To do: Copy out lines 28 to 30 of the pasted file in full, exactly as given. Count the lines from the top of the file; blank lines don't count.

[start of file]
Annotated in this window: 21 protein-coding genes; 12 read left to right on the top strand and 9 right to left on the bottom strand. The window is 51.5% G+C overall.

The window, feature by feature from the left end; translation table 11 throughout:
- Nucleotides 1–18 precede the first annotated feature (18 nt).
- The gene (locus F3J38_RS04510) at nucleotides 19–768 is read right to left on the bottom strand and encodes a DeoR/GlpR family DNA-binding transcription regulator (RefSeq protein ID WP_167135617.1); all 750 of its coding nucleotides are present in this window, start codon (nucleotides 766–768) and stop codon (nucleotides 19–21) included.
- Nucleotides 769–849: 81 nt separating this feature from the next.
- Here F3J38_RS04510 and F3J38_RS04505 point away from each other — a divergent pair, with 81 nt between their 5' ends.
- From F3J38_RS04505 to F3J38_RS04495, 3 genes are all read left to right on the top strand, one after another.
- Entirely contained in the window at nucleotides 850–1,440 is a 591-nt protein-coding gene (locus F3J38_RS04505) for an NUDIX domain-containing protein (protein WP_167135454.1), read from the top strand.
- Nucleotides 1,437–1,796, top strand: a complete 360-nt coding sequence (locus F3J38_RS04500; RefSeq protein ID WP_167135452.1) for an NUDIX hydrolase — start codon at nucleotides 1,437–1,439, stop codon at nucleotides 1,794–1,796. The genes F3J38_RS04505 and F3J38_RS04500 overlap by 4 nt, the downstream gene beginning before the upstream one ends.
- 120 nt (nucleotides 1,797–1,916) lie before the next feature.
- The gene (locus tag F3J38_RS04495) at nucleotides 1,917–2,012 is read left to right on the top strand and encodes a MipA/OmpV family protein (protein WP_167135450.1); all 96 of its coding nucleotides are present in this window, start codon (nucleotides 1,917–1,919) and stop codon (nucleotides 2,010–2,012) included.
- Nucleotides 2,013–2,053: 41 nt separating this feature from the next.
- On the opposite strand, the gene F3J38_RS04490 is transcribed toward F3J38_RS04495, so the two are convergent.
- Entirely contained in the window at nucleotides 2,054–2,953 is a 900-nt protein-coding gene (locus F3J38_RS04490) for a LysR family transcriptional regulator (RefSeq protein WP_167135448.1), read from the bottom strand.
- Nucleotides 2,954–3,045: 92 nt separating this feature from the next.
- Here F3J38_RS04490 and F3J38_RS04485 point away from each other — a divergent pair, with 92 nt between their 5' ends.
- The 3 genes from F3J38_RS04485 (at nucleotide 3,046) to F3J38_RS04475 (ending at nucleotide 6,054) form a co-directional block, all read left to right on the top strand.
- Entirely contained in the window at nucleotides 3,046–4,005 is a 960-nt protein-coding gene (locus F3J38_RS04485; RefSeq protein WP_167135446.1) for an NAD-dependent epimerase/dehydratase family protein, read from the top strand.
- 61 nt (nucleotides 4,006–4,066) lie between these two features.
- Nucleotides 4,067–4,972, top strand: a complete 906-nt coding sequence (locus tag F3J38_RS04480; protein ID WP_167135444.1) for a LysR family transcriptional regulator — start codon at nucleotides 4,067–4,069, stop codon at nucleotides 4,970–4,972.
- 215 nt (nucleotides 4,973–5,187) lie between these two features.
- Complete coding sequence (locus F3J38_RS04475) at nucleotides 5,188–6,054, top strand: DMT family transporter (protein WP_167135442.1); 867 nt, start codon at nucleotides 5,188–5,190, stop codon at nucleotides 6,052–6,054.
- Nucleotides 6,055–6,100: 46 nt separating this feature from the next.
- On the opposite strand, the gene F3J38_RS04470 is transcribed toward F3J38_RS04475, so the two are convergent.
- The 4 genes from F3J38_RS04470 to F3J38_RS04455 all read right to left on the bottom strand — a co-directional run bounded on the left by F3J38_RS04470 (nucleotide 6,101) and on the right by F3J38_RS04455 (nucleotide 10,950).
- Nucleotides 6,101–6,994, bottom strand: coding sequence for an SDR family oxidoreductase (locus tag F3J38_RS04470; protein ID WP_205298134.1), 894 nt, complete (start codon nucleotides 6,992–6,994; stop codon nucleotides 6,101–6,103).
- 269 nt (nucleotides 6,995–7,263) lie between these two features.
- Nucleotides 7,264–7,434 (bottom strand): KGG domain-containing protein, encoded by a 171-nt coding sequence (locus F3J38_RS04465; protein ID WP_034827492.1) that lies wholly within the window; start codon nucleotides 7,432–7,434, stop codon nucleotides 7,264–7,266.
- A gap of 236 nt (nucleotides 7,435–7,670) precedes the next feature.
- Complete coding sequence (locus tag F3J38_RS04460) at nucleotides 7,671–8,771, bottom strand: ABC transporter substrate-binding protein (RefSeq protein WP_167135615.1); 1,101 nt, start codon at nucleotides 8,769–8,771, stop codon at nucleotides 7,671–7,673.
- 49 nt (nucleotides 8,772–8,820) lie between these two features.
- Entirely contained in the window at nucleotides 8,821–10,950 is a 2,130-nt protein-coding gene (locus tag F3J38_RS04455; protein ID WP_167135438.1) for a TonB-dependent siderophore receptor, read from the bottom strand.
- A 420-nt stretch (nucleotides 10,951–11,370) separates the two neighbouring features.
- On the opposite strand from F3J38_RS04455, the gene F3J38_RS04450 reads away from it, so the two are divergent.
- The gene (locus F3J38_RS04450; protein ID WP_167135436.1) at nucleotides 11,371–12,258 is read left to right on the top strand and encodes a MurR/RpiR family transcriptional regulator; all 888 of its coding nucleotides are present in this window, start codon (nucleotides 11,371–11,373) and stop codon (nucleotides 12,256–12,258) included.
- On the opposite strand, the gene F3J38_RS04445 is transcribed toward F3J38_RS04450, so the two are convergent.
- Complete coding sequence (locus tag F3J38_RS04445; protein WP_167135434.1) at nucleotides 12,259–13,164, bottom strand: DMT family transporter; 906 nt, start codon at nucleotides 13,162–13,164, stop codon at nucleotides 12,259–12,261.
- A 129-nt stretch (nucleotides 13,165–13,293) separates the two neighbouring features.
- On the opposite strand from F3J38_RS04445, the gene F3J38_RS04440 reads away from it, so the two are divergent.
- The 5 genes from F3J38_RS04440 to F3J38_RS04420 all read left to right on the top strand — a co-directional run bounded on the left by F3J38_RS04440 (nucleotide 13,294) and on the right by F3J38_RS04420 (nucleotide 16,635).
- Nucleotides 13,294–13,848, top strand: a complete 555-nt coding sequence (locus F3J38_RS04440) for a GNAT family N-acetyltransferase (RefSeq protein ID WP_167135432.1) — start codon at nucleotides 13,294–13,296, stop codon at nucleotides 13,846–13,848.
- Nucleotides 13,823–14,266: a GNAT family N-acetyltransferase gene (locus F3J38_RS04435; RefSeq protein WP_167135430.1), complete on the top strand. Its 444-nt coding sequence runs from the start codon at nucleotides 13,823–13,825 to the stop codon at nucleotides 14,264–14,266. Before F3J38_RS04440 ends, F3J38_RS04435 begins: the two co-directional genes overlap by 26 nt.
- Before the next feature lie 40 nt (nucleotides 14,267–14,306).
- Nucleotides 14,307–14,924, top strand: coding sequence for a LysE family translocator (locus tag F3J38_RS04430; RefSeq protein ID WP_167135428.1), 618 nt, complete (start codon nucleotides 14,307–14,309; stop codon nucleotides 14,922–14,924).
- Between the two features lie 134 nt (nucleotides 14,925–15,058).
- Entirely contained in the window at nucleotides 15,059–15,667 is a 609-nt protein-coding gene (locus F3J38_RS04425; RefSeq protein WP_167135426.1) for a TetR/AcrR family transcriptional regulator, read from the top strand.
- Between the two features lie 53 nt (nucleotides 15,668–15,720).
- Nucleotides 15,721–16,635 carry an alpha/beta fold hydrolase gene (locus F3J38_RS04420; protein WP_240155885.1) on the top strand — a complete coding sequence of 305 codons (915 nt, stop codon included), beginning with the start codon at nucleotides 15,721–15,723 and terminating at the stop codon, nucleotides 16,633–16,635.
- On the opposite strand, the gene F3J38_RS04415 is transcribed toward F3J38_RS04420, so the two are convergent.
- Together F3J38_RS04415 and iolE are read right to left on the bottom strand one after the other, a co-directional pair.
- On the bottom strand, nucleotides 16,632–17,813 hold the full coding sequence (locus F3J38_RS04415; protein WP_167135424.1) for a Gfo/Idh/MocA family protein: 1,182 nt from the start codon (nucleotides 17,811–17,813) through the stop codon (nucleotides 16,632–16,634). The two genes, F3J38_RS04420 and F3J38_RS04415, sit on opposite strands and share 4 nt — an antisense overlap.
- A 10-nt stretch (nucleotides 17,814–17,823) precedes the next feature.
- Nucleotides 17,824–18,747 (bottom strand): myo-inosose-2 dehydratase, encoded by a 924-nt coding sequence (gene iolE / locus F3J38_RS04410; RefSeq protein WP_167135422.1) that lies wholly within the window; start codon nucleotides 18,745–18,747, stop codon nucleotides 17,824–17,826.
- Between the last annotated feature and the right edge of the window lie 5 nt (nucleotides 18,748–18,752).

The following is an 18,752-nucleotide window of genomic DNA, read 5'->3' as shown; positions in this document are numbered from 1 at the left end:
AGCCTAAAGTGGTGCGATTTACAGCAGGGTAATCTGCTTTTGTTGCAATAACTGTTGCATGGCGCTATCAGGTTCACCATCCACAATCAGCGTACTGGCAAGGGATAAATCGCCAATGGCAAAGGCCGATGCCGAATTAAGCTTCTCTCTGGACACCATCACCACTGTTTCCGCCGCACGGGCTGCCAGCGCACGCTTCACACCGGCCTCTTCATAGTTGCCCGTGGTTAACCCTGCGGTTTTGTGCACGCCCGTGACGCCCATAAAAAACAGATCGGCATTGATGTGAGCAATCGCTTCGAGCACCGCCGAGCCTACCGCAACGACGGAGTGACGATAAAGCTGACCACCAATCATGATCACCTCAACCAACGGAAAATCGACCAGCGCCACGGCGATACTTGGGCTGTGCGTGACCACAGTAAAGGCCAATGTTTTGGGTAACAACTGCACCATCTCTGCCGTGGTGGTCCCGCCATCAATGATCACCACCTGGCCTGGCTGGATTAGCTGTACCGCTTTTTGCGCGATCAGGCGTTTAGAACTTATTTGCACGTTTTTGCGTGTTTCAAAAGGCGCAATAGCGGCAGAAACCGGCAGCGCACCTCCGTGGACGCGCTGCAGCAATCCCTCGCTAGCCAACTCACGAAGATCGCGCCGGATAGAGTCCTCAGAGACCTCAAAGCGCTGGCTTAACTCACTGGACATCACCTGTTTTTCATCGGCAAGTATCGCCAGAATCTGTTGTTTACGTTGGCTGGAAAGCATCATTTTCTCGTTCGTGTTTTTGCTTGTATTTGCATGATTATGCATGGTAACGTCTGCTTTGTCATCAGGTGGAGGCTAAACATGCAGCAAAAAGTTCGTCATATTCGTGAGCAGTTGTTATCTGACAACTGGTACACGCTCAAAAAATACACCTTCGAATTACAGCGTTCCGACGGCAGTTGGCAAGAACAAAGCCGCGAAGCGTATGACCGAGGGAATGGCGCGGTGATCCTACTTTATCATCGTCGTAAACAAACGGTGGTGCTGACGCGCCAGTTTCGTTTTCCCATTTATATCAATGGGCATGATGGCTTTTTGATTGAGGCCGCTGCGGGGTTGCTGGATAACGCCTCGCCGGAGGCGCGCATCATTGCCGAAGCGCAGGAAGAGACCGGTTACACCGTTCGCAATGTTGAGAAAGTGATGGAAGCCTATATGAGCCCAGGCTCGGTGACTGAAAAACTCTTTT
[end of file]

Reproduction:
- Nucleotides 7,264–7,434 (bottom strand): KGG domain-containing protein, encoded by a 171-nt coding sequence (locus F3J38_RS04465; protein ID WP_034827492.1) that lies wholly within the window; start codon nucleotides 7,432–7,434, stop codon nucleotides 7,264–7,266.
- A gap of 236 nt (nucleotides 7,435–7,670) precedes the next feature.
- Complete coding sequence (locus tag F3J38_RS04460) at nucleotides 7,671–8,771, bottom strand: ABC transporter substrate-binding protein (RefSeq protein WP_167135615.1); 1,101 nt, start codon at nucleotides 8,769–8,771, stop codon at nucleotides 7,671–7,673.